By Daniel Hunter
Consumer confidence surrounding the security of contactless payments will only rise as more and more cards start to offer the functionality as a default standard, says Phil Davies, managing director of PSI-Pay.
A recent report from the Payments Council has highlighted that cash payments are expected to fall over the next decade, as consumer card use is expected to double, with the market expected to reach £17 billion by 2022.
Davies explains that despite initial concerns surrounding the security of contactless cards, we’ll undoubtedly see an inevitable shift away from cash as more and more people become comfortable with the concept of the technology.
“Initially, the prospect of contactless payments filled a lot of consumers with dread," he said.
"The concern is that by paying for something with a contactless card you would run into endless incidents of overpayment of items — this is simply not true, and more and more people seem to be waking up to this understanding everyday.
“The research from the Payments Council is inline with what we are seeing — confidence in contactless payments is increasing as contactless technology becomes a default standard, with the notable example being the Oyster card system used by the London transport network.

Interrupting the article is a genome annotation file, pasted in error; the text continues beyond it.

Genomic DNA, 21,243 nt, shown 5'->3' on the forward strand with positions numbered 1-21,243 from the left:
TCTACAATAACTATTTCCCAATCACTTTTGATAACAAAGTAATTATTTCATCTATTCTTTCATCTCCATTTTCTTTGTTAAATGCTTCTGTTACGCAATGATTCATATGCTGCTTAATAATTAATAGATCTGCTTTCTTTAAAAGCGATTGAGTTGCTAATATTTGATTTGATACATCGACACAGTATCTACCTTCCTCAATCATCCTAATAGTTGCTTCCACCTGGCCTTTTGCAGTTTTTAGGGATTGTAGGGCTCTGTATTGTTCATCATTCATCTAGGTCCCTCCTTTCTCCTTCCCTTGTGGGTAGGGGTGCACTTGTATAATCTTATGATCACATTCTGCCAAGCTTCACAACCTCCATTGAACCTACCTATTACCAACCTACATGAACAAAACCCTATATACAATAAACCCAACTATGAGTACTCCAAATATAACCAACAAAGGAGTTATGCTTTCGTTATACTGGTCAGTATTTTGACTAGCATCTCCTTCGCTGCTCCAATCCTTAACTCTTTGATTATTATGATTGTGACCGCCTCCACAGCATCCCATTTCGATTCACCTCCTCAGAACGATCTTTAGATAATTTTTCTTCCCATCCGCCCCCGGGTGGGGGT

“While security concerns surrounding contactless payments is understandable, what people often forget is this is similar system to the Oyster Card application. People tap in and tap out, and money is taken — contactless payments work in exactly the same way.
“Inevitably, we’ll start to see more and more of our expenditure being controlled by contactless devices. Evidence of this has been seen with Transport for London launching contactless acceptance in December 2012, with the uptake across the bus network being exceptional. This will only heighten when it is introduced to the Underground network in late 2013.
“Cash will still play a role particularly amongst retailers but without question more and more of a day-to-day lives will be controlled through contactless cards and with this consumer confidence will rise. For the payments industry this represents an exciting time.”
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